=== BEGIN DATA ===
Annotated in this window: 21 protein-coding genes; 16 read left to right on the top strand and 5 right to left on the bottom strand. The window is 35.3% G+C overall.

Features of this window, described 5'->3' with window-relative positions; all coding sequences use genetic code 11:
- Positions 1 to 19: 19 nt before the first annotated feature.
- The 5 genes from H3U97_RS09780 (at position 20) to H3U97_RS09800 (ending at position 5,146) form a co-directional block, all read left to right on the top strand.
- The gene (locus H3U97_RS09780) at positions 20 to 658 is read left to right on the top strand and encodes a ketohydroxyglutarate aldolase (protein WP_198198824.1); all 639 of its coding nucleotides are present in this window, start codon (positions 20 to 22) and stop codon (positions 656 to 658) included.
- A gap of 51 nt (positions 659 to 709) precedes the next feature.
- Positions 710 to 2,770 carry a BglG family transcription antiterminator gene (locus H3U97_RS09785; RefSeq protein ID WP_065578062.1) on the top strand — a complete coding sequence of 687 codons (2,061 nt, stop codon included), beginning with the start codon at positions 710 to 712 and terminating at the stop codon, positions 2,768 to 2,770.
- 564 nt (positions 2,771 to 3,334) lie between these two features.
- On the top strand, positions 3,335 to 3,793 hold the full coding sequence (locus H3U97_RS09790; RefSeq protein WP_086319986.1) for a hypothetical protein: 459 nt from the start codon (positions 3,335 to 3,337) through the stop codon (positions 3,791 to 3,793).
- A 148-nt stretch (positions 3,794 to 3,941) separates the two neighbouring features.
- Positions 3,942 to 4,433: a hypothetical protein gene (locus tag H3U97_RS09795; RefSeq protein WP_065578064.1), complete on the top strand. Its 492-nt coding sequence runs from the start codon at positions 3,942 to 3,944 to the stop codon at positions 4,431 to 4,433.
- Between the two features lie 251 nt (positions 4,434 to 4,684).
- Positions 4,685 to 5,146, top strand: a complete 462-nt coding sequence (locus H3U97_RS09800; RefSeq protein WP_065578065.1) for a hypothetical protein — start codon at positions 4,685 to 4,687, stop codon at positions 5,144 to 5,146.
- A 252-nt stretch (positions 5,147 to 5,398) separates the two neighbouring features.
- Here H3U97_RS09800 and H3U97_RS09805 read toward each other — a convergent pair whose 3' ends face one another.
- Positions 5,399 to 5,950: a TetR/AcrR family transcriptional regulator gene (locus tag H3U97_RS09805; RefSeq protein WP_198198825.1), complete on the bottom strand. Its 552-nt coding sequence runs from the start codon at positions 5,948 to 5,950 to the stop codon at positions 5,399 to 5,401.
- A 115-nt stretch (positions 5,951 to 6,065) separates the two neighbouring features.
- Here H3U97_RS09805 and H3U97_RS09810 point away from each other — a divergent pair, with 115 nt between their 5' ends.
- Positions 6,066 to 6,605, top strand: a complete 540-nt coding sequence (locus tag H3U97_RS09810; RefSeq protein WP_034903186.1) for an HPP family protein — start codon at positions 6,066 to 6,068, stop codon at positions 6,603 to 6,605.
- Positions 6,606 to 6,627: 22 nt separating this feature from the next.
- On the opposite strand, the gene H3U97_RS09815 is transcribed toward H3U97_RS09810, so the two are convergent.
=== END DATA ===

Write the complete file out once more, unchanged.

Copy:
Annotated in this window: 21 protein-coding genes; 16 read left to right on the top strand and 5 right to left on the bottom strand. The window is 35.3% G+C overall.

Features of this window, described 5'->3' with window-relative positions; all coding sequences use genetic code 11:
- Positions 1 to 19: 19 nt before the first annotated feature.
- The 5 genes from H3U97_RS09780 (at position 20) to H3U97_RS09800 (ending at position 5,146) form a co-directional block, all read left to right on the top strand.
- The gene (locus H3U97_RS09780) at positions 20 to 658 is read left to right on the top strand and encodes a ketohydroxyglutarate aldolase (protein WP_198198824.1); all 639 of its coding nucleotides are present in this window, start codon (positions 20 to 22) and stop codon (positions 656 to 658) included.
- A gap of 51 nt (positions 659 to 709) precedes the next feature.
- Positions 710 to 2,770 carry a BglG family transcription antiterminator gene (locus H3U97_RS09785; RefSeq protein ID WP_065578062.1) on the top strand — a complete coding sequence of 687 codons (2,061 nt, stop codon included), beginning with the start codon at positions 710 to 712 and terminating at the stop codon, positions 2,768 to 2,770.
- 564 nt (positions 2,771 to 3,334) lie between these two features.
- On the top strand, positions 3,335 to 3,793 hold the full coding sequence (locus H3U97_RS09790; RefSeq protein WP_086319986.1) for a hypothetical protein: 459 nt from the start codon (positions 3,335 to 3,337) through the stop codon (positions 3,791 to 3,793).
- A 148-nt stretch (positions 3,794 to 3,941) separates the two neighbouring features.
- Positions 3,942 to 4,433: a hypothetical protein gene (locus tag H3U97_RS09795; RefSeq protein WP_065578064.1), complete on the top strand. Its 492-nt coding sequence runs from the start codon at positions 3,942 to 3,944 to the stop codon at positions 4,431 to 4,433.
- Between the two features lie 251 nt (positions 4,434 to 4,684).
- Positions 4,685 to 5,146, top strand: a complete 462-nt coding sequence (locus H3U97_RS09800; RefSeq protein WP_065578065.1) for a hypothetical protein — start codon at positions 4,685 to 4,687, stop codon at positions 5,144 to 5,146.
- A 252-nt stretch (positions 5,147 to 5,398) separates the two neighbouring features.
- Here H3U97_RS09800 and H3U97_RS09805 read toward each other — a convergent pair whose 3' ends face one another.
- Positions 5,399 to 5,950: a TetR/AcrR family transcriptional regulator gene (locus tag H3U97_RS09805; RefSeq protein WP_198198825.1), complete on the bottom strand. Its 552-nt coding sequence runs from the start codon at positions 5,948 to 5,950 to the stop codon at positions 5,399 to 5,401.
- A 115-nt stretch (positions 5,951 to 6,065) separates the two neighbouring features.
- Here H3U97_RS09805 and H3U97_RS09810 point away from each other — a divergent pair, with 115 nt between their 5' ends.
- Positions 6,066 to 6,605, top strand: a complete 540-nt coding sequence (locus tag H3U97_RS09810; RefSeq protein WP_034903186.1) for an HPP family protein — start codon at positions 6,066 to 6,068, stop codon at positions 6,603 to 6,605.
- Positions 6,606 to 6,627: 22 nt separating this feature from the next.
- On the opposite strand, the gene H3U97_RS09815 is transcribed toward H3U97_RS09810, so the two are convergent.